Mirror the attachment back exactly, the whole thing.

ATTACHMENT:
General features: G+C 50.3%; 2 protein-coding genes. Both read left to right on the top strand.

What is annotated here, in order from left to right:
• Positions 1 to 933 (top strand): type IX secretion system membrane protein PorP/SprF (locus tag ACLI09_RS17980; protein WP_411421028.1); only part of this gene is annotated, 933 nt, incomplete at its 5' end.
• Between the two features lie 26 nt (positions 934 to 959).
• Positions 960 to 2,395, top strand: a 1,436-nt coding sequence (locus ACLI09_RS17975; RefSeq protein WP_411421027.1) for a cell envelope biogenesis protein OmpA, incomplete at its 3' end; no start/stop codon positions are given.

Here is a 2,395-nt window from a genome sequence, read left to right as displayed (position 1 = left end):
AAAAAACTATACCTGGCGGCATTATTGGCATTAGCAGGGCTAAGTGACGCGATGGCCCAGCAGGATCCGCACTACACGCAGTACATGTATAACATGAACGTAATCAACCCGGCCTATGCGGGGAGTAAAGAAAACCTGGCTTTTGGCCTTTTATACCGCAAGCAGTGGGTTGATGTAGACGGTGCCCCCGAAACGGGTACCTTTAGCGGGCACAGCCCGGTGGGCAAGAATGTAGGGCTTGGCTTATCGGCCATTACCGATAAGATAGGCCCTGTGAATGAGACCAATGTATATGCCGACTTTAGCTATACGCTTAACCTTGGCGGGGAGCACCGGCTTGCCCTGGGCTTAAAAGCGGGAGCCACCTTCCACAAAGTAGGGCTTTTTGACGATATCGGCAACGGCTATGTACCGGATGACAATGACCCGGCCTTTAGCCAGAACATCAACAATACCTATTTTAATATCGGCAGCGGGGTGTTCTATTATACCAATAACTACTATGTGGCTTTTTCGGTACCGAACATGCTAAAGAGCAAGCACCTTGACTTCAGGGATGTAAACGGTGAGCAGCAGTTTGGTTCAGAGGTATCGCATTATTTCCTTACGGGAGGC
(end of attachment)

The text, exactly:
General features: G+C 50.3%; 2 protein-coding genes. Both read left to right on the top strand.

What is annotated here, in order from left to right:
• Positions 1 to 933 (top strand): type IX secretion system membrane protein PorP/SprF (locus tag ACLI09_RS17980; protein WP_411421028.1); only part of this gene is annotated, 933 nt, incomplete at its 5' end.
• Between the two features lie 26 nt (positions 934 to 959).
• Positions 960 to 2,395, top strand: a 1,436-nt coding sequence (locus ACLI09_RS17975; RefSeq protein WP_411421027.1) for a cell envelope biogenesis protein OmpA, incomplete at its 3' end; no start/stop codon positions are given.

Here is a 2,395-nt window from a genome sequence, read left to right as displayed (position 1 = left end):
AAAAAACTATACCTGGCGGCATTATTGGCATTAGCAGGGCTAAGTGACGCGATGGCCCAGCAGGATCCGCACTACACGCAGTACATGTATAACATGAACGTAATCAACCCGGCCTATGCGGGGAGTAAAGAAAACCTGGCTTTTGGCCTTTTATACCGCAAGCAGTGGGTTGATGTAGACGGTGCCCCCGAAACGGGTACCTTTAGCGGGCACAGCCCGGTGGGCAAGAATGTAGGGCTTGGCTTATCGGCCATTACCGATAAGATAGGCCCTGTGAATGAGACCAATGTATATGCCGACTTTAGCTATACGCTTAACCTTGGCGGGGAGCACCGGCTTGCCCTGGGCTTAAAAGCGGGAGCCACCTTCCACAAAGTAGGGCTTTTTGACGATATCGGCAACGGCTATGTACCGGATGACAATGACCCGGCCTTTAGCCAGAACATCAACAATACCTATTTTAATATCGGCAGCGGGGTGTTCTATTATACCAATAACTACTATGTGGCTTTTTCGGTACCGAACATGCTAAAGAGCAAGCACCTTGACTTCAGGGATGTAAACGGTGAGCAGCAGTTTGGTTCAGAGGTATCGCATTATTTCCTTACGGGAGGC